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Cultural Traditions Continue to Ring True

November 04, 2019 - 3 minute read

Woman in red dress holding yen.

Read this article in Mandarin

Ever since I was a small child, I’ve often heard my mother utter the words, “A good ethical family upbringing is most important to a person”. She thought that the most insulting criticism one could receive would be being viewed as having had no ethical upbringing at home. An ethical family upbringing is conducted through home education.   

Six decades passed, and I became a grandmother.  It is in my grandchild that I clearly see the meaning of my mother’s teaching. 

I remember clearly the year my grandson turned one, wobbling and stumbling, just learning how to walk. On his nanny’s birthday, his mom taught him a precious lesson. She bought a little pot of flowers, a small cake, and prepared a red envelope (red envelopes are monetary gifts presented at social and family gatherings such as weddings or holidays such as Chinese New Year. The red color of the envelope symbolizes good luck and is a symbol to ward off evil spirits). My grandson and his mom hid in the corner of the dining room where they could see the nanny working in the kitchen. My daughter in law put the little pot of flowers in the baby’s hands and whispered in his ear of what to say.  The little one, holding the flowers, teeter-tottered up to the nanny. He tugged on her clothes, stood on his tippy toes, looked up to the nanny and said in his soft child-voice, “Happy boday” (happy birthday). 

I saw the surprise and joy in the nanny’s eyes. The little one then went back to where mom was hiding, and this time, came back with the cake. On the third trip, he presented the red envelope. 

The nanny embraced him with love, expressing her adoration, happiness, and gratitude. The little one knew that he did something good and he was just as thrilled as she was.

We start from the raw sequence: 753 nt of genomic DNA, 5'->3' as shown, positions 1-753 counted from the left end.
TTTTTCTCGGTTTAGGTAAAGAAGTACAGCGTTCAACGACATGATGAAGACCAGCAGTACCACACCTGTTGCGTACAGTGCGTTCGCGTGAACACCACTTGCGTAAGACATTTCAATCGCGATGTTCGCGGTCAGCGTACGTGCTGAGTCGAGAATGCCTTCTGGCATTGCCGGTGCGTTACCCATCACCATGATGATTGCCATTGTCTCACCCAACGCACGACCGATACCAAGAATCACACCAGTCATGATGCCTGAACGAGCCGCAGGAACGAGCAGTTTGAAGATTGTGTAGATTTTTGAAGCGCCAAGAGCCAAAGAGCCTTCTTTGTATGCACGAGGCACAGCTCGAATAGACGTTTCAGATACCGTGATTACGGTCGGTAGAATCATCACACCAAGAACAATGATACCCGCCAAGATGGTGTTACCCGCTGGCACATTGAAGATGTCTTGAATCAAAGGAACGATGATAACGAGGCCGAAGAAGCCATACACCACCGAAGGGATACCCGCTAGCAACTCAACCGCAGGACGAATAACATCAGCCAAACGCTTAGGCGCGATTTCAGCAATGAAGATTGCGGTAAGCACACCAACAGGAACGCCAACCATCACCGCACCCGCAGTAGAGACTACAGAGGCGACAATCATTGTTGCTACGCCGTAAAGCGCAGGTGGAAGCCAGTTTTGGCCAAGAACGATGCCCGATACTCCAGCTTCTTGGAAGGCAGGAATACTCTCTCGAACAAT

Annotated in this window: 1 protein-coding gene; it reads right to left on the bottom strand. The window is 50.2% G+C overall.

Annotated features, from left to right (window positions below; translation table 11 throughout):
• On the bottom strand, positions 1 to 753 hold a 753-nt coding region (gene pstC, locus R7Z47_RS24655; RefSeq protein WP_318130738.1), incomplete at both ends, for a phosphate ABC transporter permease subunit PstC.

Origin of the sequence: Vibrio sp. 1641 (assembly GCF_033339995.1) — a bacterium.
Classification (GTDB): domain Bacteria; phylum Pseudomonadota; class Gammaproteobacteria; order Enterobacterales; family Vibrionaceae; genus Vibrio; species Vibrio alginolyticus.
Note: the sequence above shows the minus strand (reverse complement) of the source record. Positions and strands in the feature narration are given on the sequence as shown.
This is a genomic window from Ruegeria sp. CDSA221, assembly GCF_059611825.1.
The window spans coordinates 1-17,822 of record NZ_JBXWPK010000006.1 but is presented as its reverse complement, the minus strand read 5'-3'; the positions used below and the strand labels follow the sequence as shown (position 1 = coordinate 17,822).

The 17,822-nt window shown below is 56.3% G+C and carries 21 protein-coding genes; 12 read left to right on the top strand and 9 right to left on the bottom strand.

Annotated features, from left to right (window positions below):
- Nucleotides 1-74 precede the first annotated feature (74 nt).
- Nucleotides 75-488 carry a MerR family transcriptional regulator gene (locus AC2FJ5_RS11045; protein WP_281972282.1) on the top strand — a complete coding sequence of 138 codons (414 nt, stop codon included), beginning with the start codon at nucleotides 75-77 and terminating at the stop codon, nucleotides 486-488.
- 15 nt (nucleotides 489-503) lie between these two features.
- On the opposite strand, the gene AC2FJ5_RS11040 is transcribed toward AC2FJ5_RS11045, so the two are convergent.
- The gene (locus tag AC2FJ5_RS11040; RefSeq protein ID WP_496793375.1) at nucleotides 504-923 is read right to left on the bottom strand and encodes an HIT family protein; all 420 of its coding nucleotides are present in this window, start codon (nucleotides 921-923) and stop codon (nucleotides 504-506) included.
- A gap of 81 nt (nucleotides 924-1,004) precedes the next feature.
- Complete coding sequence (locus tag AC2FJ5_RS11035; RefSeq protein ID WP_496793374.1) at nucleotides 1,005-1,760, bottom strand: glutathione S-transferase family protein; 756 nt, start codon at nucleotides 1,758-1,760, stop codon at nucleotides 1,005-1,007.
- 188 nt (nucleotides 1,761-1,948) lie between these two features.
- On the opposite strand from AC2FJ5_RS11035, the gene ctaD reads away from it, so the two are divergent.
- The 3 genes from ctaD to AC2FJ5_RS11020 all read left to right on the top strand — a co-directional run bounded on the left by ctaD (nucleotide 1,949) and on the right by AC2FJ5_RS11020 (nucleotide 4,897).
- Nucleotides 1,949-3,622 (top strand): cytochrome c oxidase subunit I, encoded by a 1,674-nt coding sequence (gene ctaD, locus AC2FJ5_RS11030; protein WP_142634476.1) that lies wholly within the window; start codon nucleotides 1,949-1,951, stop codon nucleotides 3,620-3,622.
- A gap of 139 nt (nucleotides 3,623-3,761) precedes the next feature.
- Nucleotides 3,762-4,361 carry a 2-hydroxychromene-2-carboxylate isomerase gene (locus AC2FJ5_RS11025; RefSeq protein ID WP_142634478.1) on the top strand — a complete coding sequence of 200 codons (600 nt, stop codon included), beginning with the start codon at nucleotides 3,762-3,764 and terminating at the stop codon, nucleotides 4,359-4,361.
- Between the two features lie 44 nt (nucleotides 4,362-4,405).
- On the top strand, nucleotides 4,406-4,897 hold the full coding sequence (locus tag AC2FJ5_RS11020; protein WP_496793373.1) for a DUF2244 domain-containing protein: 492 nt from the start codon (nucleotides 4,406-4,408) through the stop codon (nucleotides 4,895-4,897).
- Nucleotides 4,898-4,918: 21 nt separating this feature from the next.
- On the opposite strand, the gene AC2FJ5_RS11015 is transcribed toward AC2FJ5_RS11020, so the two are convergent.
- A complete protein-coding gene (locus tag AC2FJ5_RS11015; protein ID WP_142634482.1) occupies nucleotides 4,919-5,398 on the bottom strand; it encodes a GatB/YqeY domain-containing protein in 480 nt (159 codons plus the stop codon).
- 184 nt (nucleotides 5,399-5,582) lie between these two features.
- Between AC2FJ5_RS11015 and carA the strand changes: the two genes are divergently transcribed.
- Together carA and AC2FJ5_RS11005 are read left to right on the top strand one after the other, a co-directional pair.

In this encounter, although the little one was too young to verbally express himself, he experienced wonderful feelings brought on by the spirit of caring, generosity, gratitude, respect, and equality for one another (values highly respected in the Chinese/Taiwanese culture).

The little one is now a first-grader. The feedback the parents receive from the teachers is that he is an intelligent, studious, responsible, polite, and helpful child. He is popular and well-liked by his peers, and his friends enjoy playing with him. The latest feedback from teacher was that he is a little gentleman, opening and closing the doors for teachers who have their hands full. 

When my husband and I visit him at home, he always comes to the door cheerfully to greet us with hugs. He always thoughtfully prepares indoor slippers for us by placing them right near our feet. 

I can clearly foresee that my little grandson will grow up to be a well-mannered and sophisticated adult. His mother has given him a perfect foundation of an ethical upbringing at home that will help ground him in how he conducts himself in the world and how he pursues academic and professional goals.  

I firmly believe in my mother’s philosophy: “Education starts at home”.  

Joannie Yang immigrated from Taiwan in the 1970's. She taught elementary-age children in Southern California at the Cerritos Chinese School for over 20 years. She has written articles in the World Journal Newspaper, the largest Chinese language newspaper in the US, regarding parenting and has also been interviewed on the local Chinese radio station regarding her professional and life experiences. She was also a successful real estate agent for many decades. She is a mom to three grown boys and proud grandma to four grandchildren. She is dedicated to self-growth and considers herself an avid reader and life-long learner.

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